Trade Practices Undercut African Agriculture

By Masimba Tafirenyika. Masimba Tafirenyika is a visiting third-world research associate with the Center of Concern, Washington, D. C. | The Christian Science Monitor, November 18, 1992 | Go to article overview
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Trade Practices Undercut African Agriculture


Masimba Tafirenyika. Masimba Tafirenyika is a visiting third-world research associate with the Center of Concern, Washington, D. C., The Christian Science Monitor


WITH growing impatience, the world waits for the European Community and the United States to resolve their differences on farm-trade reforms under the current Uruguay round of talks. Meanwhile, calls from some developing countries for fair trade in agriculture have largely gone unheeded.

Sadly, the marathon dispute over farm trade is overshadowing the plight of food exporters from developing countries such as Zimbabwe. Until this year's drought, the worst in southern Africa this century, Zimbabwe had been regarded as the region's food basket, exporting an average of half a million tons of maize a year.

Back in 1986, while sitting on a huge grain stockpile, the country struggled with its surplus, unable to off-load it on the world market because of low prices, thanks to food dumping by heavily subsidized European farmers. Zimbabwe's mounting stockpiles led to the twin problems of storage and marketing.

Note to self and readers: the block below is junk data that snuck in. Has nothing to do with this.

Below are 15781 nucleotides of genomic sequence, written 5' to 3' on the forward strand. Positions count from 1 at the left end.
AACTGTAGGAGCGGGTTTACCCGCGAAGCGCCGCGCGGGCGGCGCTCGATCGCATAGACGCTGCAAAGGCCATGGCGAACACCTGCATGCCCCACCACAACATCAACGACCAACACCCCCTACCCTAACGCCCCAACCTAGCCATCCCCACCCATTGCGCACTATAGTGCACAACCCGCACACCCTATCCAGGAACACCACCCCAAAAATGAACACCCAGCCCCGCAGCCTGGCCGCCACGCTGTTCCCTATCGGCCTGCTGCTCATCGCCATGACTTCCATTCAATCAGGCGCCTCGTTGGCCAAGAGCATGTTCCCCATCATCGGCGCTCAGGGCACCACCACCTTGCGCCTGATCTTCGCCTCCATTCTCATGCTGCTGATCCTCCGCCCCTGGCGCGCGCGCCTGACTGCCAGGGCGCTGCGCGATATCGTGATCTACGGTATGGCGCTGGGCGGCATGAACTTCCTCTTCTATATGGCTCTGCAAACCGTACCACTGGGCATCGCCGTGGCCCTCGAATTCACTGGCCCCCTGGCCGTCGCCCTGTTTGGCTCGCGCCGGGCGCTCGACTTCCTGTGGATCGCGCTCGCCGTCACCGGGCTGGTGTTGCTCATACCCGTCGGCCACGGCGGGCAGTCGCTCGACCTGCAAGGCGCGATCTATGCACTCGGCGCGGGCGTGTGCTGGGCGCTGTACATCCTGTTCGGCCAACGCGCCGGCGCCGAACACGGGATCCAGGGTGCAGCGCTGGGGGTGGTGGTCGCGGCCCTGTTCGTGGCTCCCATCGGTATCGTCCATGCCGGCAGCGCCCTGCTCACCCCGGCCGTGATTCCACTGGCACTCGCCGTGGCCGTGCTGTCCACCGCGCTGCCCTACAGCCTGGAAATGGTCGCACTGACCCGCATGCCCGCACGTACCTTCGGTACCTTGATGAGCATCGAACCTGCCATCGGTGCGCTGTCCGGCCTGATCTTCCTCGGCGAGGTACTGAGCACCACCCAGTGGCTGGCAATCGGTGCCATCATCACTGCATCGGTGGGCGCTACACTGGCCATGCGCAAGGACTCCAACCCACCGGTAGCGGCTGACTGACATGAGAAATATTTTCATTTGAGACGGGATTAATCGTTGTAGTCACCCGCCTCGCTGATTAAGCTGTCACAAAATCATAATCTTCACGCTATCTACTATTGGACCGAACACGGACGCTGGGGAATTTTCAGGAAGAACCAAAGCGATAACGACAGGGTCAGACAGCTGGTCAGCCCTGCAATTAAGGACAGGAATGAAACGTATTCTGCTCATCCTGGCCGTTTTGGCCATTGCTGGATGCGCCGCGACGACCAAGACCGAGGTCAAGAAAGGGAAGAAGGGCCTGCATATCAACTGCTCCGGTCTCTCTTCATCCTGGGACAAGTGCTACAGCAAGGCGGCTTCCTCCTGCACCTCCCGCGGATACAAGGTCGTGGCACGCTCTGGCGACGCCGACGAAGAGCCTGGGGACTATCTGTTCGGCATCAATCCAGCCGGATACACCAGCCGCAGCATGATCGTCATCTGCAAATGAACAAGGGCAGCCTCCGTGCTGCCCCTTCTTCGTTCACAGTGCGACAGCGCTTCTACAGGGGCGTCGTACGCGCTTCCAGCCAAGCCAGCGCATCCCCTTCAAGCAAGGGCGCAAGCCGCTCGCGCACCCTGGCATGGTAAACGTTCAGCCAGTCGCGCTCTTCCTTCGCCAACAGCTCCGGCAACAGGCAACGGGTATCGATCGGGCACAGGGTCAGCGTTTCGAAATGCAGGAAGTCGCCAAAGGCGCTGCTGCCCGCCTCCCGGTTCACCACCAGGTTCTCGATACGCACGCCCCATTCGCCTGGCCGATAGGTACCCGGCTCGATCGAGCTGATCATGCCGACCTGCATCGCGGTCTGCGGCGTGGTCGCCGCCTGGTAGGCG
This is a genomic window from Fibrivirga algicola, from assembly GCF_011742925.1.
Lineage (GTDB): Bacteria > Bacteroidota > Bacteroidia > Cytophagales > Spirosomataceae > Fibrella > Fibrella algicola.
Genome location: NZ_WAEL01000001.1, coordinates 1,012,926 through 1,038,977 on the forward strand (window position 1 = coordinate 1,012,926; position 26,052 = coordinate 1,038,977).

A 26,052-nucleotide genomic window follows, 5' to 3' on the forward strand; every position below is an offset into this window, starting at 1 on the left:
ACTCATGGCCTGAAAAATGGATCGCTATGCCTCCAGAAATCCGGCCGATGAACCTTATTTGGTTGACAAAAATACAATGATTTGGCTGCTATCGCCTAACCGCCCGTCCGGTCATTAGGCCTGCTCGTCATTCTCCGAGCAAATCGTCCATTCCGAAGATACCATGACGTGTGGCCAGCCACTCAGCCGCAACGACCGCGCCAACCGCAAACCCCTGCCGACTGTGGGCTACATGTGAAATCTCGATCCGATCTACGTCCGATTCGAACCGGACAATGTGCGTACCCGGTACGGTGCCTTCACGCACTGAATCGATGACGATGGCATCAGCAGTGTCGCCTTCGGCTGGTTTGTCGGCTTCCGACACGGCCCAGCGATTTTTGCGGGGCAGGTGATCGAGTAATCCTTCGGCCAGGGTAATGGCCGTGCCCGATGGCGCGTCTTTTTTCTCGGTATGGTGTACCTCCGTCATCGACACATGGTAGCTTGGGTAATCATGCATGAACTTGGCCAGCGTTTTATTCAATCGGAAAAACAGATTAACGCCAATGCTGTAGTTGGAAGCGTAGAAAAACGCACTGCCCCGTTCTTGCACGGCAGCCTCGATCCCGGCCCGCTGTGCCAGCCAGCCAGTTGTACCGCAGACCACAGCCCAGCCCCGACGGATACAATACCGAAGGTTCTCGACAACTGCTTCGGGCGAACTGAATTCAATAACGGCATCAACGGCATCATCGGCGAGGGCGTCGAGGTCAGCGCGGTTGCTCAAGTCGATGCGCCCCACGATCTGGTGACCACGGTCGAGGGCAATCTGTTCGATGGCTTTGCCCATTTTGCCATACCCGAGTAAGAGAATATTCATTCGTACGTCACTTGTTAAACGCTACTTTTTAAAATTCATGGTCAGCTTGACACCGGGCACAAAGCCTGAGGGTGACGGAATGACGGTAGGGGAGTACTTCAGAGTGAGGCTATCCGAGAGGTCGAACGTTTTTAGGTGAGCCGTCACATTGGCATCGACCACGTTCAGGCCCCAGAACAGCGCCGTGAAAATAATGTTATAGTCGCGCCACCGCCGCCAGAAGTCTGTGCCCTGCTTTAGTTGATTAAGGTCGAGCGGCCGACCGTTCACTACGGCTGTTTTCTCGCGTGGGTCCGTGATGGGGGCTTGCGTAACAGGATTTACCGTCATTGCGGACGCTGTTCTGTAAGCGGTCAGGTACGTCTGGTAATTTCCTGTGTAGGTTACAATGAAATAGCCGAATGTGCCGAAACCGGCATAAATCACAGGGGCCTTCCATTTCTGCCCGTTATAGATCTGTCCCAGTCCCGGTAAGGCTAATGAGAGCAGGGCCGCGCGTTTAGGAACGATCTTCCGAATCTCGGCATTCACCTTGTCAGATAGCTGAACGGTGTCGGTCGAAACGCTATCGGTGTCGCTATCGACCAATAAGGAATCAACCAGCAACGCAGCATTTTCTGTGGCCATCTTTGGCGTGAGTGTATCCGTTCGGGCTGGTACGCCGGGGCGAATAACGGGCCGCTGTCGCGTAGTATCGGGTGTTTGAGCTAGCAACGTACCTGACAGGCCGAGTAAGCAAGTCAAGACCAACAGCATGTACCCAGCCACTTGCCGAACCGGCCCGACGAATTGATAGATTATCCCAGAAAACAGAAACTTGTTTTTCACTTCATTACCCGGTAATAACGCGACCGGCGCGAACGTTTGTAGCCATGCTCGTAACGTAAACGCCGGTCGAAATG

Defying the odds against it, the government embarked on a rigorous marketing campaign. Food was exported to neighboring countries, including Mozambique, Botswana, Tanzania, and sometimes South Africa. This was achieved despite fierce competition from international aid agencies that were bringing food aid all the way from the US and Europe. Penetrating other overseas markets was a daunting task for Zimbabwe, because of protectionist trade practices. Hopes that international relief agencies would purchase substantial amounts of food as donations for famine-stricken African countries proved futile. These agencies refused requests to buy Zimbabwean grain, which not only would have helped the country dispose of its stockpiles but also could have reduced donor transportation costs.

A world glut and the preference of aid agencies to purchase supplies from their home countries resulted in lower exports from this southern African country. Frustrated by what it considered an unfair trade system, Zimbabwe sought other options. In 1990 it slashed grain production by 50 percent and offered incentives to farmers to grow more profitable crops such as tobacco.

To the extent that net food exporters from the third world would be compelled to abide by decisions reached under the General Agreement on Tariffs and Trade (GATT) talks on farm trade, their efforts to achieve food security are likely to remain a distant goal, making them perpetually dependent on outside food. Export subsidies in the North create mountains of food that are then off-loaded on the international market at knock-down prices, destroying the viability of agriculture in poor countries. Even when prices pick up, tariffs and nontariff barriers protect northern farmers from foreign competition.

Dumping practices and protectionist trade policies have imposed enormous burdens on the ability of developing economies to sustain agricultural industries and increase earnings from this sector. Ironically, by driving down food prices on world markets subsidies have also depressed producer prices in industrialized countries and prompted calls for more subsidies. In contrast with subsidies by the North, third-world government support programs are meant to achieve food self-sufficiency.

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